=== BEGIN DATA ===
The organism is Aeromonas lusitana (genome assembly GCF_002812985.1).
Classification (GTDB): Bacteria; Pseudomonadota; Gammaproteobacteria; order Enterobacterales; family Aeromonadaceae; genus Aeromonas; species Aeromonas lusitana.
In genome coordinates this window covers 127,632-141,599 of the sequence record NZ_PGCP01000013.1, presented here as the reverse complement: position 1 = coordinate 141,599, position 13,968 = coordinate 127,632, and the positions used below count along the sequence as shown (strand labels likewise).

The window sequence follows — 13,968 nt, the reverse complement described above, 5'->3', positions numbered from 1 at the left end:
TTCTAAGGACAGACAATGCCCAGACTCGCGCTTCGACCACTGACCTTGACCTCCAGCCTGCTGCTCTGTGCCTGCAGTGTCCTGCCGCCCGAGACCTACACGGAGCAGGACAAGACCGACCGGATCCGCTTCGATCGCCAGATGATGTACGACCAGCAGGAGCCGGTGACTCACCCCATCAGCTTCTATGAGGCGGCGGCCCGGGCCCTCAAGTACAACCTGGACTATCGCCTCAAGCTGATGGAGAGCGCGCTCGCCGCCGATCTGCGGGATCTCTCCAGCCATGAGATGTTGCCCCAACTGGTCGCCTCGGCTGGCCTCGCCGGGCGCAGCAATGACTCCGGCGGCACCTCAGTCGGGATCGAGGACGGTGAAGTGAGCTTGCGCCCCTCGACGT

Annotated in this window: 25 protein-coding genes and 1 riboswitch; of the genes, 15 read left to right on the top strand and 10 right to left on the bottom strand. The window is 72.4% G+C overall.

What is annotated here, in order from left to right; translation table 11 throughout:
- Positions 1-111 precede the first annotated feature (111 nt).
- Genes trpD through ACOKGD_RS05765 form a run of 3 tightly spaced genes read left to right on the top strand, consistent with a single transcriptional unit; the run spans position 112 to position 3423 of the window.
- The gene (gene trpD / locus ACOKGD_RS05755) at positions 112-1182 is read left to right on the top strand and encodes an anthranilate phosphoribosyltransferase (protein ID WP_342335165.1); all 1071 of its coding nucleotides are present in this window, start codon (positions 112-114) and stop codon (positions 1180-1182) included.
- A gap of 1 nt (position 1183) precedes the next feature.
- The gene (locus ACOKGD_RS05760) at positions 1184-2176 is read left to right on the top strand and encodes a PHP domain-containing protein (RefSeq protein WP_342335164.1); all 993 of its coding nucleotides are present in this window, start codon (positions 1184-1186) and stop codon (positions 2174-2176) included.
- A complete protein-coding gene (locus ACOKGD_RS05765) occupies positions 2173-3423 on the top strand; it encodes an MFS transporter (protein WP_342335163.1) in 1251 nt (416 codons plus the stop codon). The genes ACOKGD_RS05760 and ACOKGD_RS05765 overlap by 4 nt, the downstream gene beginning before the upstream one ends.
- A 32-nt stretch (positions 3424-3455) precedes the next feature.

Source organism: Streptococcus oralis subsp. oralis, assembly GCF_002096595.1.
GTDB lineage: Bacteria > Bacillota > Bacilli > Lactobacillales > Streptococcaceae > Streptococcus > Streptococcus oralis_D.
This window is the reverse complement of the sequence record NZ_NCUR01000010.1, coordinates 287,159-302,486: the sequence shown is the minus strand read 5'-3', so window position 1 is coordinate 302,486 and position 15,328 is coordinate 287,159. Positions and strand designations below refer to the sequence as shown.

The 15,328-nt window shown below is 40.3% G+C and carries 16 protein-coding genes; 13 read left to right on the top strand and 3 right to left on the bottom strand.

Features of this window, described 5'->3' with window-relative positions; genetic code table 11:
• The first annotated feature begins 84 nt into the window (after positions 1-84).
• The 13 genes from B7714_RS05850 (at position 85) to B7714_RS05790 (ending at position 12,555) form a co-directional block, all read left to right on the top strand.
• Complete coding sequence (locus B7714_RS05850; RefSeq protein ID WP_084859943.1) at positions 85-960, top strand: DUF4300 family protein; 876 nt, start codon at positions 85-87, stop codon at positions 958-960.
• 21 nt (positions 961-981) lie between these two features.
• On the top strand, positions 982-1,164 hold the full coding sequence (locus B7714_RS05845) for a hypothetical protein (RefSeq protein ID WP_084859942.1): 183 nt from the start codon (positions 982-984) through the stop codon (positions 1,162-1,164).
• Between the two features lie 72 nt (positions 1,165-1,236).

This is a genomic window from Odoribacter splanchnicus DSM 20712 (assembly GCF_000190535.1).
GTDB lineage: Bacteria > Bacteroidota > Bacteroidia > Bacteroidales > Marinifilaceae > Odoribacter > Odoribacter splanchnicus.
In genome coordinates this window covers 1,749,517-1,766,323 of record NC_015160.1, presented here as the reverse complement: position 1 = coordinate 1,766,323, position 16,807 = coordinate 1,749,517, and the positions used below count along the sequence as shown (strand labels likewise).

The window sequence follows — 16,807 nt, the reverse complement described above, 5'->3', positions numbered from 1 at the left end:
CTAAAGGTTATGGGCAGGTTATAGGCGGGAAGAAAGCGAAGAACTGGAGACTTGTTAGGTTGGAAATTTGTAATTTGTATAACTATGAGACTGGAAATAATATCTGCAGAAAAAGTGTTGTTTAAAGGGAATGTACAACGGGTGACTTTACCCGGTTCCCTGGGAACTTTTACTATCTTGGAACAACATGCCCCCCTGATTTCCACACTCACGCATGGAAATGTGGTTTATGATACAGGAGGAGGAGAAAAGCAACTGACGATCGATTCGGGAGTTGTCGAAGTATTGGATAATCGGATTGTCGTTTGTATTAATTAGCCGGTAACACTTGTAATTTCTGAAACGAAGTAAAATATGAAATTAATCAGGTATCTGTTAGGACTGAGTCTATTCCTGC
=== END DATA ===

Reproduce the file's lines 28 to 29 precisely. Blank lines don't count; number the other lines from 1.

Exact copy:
In genome coordinates this window covers 1,749,517-1,766,323 of record NC_015160.1, presented here as the reverse complement: position 1 = coordinate 1,766,323, position 16,807 = coordinate 1,749,517, and the positions used below count along the sequence as shown (strand labels likewise).

The window sequence follows — 16,807 nt, the reverse complement described above, 5'->3', positions numbered from 1 at the left end: